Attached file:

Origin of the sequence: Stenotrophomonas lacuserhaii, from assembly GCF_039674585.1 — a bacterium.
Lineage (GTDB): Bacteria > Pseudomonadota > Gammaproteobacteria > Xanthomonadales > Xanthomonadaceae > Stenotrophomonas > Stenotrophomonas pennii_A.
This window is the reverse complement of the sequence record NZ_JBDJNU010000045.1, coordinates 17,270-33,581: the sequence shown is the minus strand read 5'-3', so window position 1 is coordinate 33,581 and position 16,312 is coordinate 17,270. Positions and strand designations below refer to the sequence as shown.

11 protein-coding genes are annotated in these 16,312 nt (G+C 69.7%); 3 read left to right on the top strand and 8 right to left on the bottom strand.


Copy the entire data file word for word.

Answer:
Origin of the sequence: Stenotrophomonas lacuserhaii, from assembly GCF_039674585.1 — a bacterium.
Lineage (GTDB): Bacteria > Pseudomonadota > Gammaproteobacteria > Xanthomonadales > Xanthomonadaceae > Stenotrophomonas > Stenotrophomonas pennii_A.
This window is the reverse complement of the sequence record NZ_JBDJNU010000045.1, coordinates 17,270-33,581: the sequence shown is the minus strand read 5'-3', so window position 1 is coordinate 33,581 and position 16,312 is coordinate 17,270. Positions and strand designations below refer to the sequence as shown.

11 protein-coding genes are annotated in these 16,312 nt (G+C 69.7%); 3 read left to right on the top strand and 8 right to left on the bottom strand.